# Why can I only use some capital greek letters inside my equations?

For example:

$$\delta % ok \Delta % ok \epsilon % ok \Epsilon % error$$

• I also ran into this problem today. The capital letter $E$ is not what I wanted. I wanted the symbol $\mathcal{E}$.
– OSE
Nov 11, 2013 at 0:40
• Don Knuth spent some time to explain the TeX logo. I think it still makes a good read. Ironically, what we call "Greek" letters should be called Byzantine script, as ancient Greeks (i.e., Archimedes and his likes never used it). However, the question is legitimate and dismissing it as "just write latin E" is a bad way to answer it. This does not explain, for example, what happens when you typeset a Greek book in TeX. Jul 30, 2016 at 8:17

Uppercase epsilon is E.

$$\delta % ok \Delta % ok \epsilon % ok E % ok$$

• wow and i thought c++ was inconsistent
Aug 9, 2010 at 0:34
• unicode-math has \Alpha, etc. defined, so this will be more consistent in the future. Aug 9, 2010 at 14:54
• The uppercase epsilon is E, so I don't see how this is inconsistent. This visual similarity (identicalness, actually) is a feature of the scripts themselves: what would you expect from an "uppercase epsilon" if not the letter E? Aug 10, 2010 at 22:08
• I think this is one to learn from for LaTeX3: on semantic grounds there should be a macro here, even though in the default fonts it doesn't show up visually. Aug 12, 2010 at 19:28
• @OskarLimka Tell that to the Greeks that there is no uppercase letter for epsilon. ;) Dec 24, 2019 at 16:26

To quote from The LaTeX Companion (p. 527),

Those capital Greek letters not present in this table are the letters that have the same appearance as some Latin letter. Similarly, the list of lowercase Greek letters contains no omicron because it would be identical in appearance to the Latin o. Thus, in practice, the Greek letters that have Latin look-alikes are not used in mathematical formulas.

So basically, nobody would use a capital epsilon in a formula because it'd be visually indistinguishable from E.

If this bothers you, you could define the missing macros for Greek letters, e.g.

\newcommand{\Alpha}{A}
\newcommand{\Beta}{B}
\newcommand{\Epsilon}{E}


and so on.

• I remember in a class on spinor methods discovering with some alarm that the basis spinors were denoted omicron and iota, with the two components denoted by super- and sub-script 0 and 1. Since the spinors were indexed by capitals, it made a page of $o_0^{A'} \iota_A^1$, handwritten, rather challenging to re-read. When the lecturer remarked in an aside that this was a rather exquisite in-joke, he only narrowly escaped being collectively throttled by the class. Aug 9, 2010 at 8:37
• My measure theory lecturer wanted to use $\mathbb{C}$ for something other than the complex numbers, but we shouted him down. There were still at least 4 near-indistinguishable "M"s... Apr 2, 2011 at 15:13
• Use \providecommand instead, that way it's forward compatible in case these commands are defined in the future. Oct 1, 2013 at 5:13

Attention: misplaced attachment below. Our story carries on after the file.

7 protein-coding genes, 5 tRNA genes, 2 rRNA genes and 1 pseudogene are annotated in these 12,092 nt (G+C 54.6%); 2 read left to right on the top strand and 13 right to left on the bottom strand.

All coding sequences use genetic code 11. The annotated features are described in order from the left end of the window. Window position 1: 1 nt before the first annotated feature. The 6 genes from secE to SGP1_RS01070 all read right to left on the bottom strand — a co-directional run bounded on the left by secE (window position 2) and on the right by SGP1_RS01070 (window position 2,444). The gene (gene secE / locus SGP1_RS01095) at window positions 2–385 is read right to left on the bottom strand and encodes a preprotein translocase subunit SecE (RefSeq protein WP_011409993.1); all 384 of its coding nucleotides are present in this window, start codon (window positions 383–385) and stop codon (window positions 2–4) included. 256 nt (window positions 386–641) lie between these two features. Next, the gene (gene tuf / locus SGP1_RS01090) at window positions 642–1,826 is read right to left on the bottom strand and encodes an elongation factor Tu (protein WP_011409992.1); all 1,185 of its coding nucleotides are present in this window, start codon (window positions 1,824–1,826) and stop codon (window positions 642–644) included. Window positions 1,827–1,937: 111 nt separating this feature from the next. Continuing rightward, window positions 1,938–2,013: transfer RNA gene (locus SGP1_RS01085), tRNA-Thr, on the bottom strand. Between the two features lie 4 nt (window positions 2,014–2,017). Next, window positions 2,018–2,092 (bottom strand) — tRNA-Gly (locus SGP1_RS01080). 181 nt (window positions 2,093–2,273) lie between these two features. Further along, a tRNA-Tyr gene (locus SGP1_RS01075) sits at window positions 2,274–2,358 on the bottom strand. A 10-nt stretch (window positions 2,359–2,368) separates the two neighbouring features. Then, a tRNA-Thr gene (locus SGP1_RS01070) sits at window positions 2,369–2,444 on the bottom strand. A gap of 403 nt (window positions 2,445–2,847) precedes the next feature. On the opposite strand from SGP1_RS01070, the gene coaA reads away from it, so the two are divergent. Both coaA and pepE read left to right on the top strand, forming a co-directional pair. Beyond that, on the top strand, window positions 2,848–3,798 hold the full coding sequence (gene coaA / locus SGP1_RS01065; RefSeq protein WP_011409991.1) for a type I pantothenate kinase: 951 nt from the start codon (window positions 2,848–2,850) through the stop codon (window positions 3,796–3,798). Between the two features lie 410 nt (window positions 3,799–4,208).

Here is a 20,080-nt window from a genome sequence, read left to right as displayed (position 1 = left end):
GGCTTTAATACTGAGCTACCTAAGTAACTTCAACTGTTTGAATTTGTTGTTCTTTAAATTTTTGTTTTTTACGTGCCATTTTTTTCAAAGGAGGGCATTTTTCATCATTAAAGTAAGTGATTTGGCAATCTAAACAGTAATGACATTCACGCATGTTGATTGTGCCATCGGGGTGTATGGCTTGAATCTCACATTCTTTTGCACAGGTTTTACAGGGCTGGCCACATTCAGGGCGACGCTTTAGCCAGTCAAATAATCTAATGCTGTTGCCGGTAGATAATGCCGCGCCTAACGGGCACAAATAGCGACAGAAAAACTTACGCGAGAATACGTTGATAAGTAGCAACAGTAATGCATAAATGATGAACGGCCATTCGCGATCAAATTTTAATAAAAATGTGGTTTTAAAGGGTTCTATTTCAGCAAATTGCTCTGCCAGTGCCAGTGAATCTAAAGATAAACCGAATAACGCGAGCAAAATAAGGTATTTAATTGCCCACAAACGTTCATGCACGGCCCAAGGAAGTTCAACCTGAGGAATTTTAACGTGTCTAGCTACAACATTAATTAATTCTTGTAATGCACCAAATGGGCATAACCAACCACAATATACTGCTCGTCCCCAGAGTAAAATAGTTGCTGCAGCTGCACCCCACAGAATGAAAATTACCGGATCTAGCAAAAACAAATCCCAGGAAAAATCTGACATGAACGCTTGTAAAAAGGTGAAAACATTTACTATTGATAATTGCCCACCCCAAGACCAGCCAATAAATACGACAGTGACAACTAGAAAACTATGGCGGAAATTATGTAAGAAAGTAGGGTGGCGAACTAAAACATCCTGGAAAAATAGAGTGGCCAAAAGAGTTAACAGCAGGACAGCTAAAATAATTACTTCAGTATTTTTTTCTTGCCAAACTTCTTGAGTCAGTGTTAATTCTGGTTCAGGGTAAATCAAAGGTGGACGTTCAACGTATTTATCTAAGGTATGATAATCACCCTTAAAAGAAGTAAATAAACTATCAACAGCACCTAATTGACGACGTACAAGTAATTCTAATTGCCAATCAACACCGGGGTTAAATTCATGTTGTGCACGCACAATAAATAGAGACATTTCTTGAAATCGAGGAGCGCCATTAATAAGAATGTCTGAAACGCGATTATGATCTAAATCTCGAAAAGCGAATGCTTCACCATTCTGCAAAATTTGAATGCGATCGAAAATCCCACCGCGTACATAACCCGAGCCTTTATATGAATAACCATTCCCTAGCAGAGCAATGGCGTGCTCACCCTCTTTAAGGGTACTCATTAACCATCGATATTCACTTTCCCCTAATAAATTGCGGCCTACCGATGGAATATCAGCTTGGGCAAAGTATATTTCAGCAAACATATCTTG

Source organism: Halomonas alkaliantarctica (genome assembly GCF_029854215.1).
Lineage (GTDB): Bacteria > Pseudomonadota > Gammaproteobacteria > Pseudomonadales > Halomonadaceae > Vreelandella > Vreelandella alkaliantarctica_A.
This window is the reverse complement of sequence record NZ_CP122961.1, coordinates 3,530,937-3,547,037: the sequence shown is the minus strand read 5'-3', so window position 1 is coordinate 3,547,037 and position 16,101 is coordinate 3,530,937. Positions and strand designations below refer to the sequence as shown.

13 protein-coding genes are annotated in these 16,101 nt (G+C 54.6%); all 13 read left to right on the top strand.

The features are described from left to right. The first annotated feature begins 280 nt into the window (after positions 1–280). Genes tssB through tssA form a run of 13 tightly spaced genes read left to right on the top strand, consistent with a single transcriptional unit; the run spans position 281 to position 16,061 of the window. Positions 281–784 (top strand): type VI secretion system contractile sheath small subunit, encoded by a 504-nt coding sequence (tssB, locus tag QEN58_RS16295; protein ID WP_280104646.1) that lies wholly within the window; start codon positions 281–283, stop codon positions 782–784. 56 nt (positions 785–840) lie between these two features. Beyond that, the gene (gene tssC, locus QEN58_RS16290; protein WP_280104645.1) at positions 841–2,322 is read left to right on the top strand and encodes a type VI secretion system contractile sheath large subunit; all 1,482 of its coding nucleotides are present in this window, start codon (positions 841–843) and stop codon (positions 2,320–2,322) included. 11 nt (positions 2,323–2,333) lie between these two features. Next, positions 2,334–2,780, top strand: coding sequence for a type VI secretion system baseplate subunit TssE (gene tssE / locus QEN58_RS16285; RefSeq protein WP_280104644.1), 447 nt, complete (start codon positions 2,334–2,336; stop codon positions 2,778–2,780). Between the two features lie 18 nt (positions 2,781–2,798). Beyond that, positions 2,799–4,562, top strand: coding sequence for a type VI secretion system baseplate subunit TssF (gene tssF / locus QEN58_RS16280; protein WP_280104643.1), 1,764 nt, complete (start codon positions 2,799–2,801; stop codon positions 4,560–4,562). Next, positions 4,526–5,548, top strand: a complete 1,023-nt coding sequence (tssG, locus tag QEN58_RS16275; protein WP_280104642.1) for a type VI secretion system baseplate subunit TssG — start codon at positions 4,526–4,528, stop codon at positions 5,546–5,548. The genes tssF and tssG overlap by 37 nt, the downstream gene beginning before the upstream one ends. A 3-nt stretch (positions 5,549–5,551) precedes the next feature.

• Except, of course, for the Beta function, the H theorem, and certain Gegenbauer functions.
– E.P.
Jan 17, 2014 at 19:17
• I can't see the difference between $\upsilon$ and $v$. Jul 30, 2016 at 8:28

David's point is worth underlining:

So basically, nobody would use a capital epsilon in a formula because it'd be visually indistinguishable from E.

If you wanted to type something actually in Greek, then you would use one of the packages designed for that (search on CTAN for "greek" to get an idea of what's available). The Greek letters that are defined in unadorned LaTeX should not be viewed as letters but as mathematical symbols. So α should be viewed in the same regard as something like ≤. This is underlined by their appearance: just as "x" looks different in text and in maths, so "α" will look different in text and in maths. So the fact that "Α" (\Alpha) and the like are missing is simply because regarded as a symbol, it's just "A", and no-one would ever write \Alpha because they can just write A and the fact of calling it "Alpha" adds nothing. Compare this with "x" (x) and "×" (\times) where the different names actually mean something (variable versus operator).

So, in summary, if you want to type \Epsilon and the system complains then you are doing something wrong: either you are trying to type something in Greek without loading a proper Greek alphabet, or you are distinguishing in the source code something that will be indistinguishable in the actual document.

Other answers have made this fairly clear: a capital epsilon is identical to a capital E, so there's no need for a separate LaTeX command. However, there is a point missing from the answers above. Roman letters (by which I mean letters from the Roman alphabet) are conventionally set italic in math mode, to make clearer the distinction between maths and text. But Greek letters are set upright by default (though some journals deviate), because there's no distinction that needs making (assuming you're not writing in Greek). So if you really want a capital epsilon, and you want a consistent look for all your capital Greek letters, you should use \mathrm{E}.

• That's not true. The Greek letters are typeset italic. There's a package to typeset them upright: upgreek
– TH.
Nov 24, 2010 at 1:00
• Hmm, that's strange; mine are definitely upright, and I can't imagine that I'm calling upgreek without knowing it. Could this be a result of font selection? Nov 24, 2010 at 22:20
• Check this at section 5. Apr 12, 2011 at 8:47

Well, my wild guess is that such macros are missing because CM has no such glyphs to begin with, Knuth's Greek is meant for use in math and not for running text and thus there were no point in duplicating glyphs that are visually indistinguishable from Latin counterparts.